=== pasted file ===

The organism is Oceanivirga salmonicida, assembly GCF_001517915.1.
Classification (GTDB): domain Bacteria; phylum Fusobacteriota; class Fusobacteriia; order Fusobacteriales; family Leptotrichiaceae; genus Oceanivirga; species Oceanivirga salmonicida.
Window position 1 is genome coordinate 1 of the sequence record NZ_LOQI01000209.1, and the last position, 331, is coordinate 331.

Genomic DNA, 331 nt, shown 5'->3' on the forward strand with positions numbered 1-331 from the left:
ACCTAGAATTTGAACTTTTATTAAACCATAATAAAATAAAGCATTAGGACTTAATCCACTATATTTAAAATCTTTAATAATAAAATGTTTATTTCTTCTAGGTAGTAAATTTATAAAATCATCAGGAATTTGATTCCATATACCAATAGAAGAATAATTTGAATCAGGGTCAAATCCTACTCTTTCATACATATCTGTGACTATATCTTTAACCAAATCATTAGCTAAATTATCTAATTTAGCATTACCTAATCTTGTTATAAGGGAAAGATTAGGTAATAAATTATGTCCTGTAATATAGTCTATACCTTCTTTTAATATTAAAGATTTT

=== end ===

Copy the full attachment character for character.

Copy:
The organism is Oceanivirga salmonicida, assembly GCF_001517915.1.
Classification (GTDB): domain Bacteria; phylum Fusobacteriota; class Fusobacteriia; order Fusobacteriales; family Leptotrichiaceae; genus Oceanivirga; species Oceanivirga salmonicida.
Window position 1 is genome coordinate 1 of the sequence record NZ_LOQI01000209.1, and the last position, 331, is coordinate 331.

Genomic DNA, 331 nt, shown 5'->3' on the forward strand with positions numbered 1-331 from the left:
ACCTAGAATTTGAACTTTTATTAAACCATAATAAAATAAAGCATTAGGACTTAATCCACTATATTTAAAATCTTTAATAATAAAATGTTTATTTCTTCTAGGTAGTAAATTTATAAAATCATCAGGAATTTGATTCCATATACCAATAGAAGAATAATTTGAATCAGGGTCAAATCCTACTCTTTCATACATATCTGTGACTATATCTTTAACCAAATCATTAGCTAAATTATCTAATTTAGCATTACCTAATCTTGTTATAAGGGAAAGATTAGGTAATAAATTATGTCCTGTAATATAGTCTATACCTTCTTTTAATATTAAAGATTTT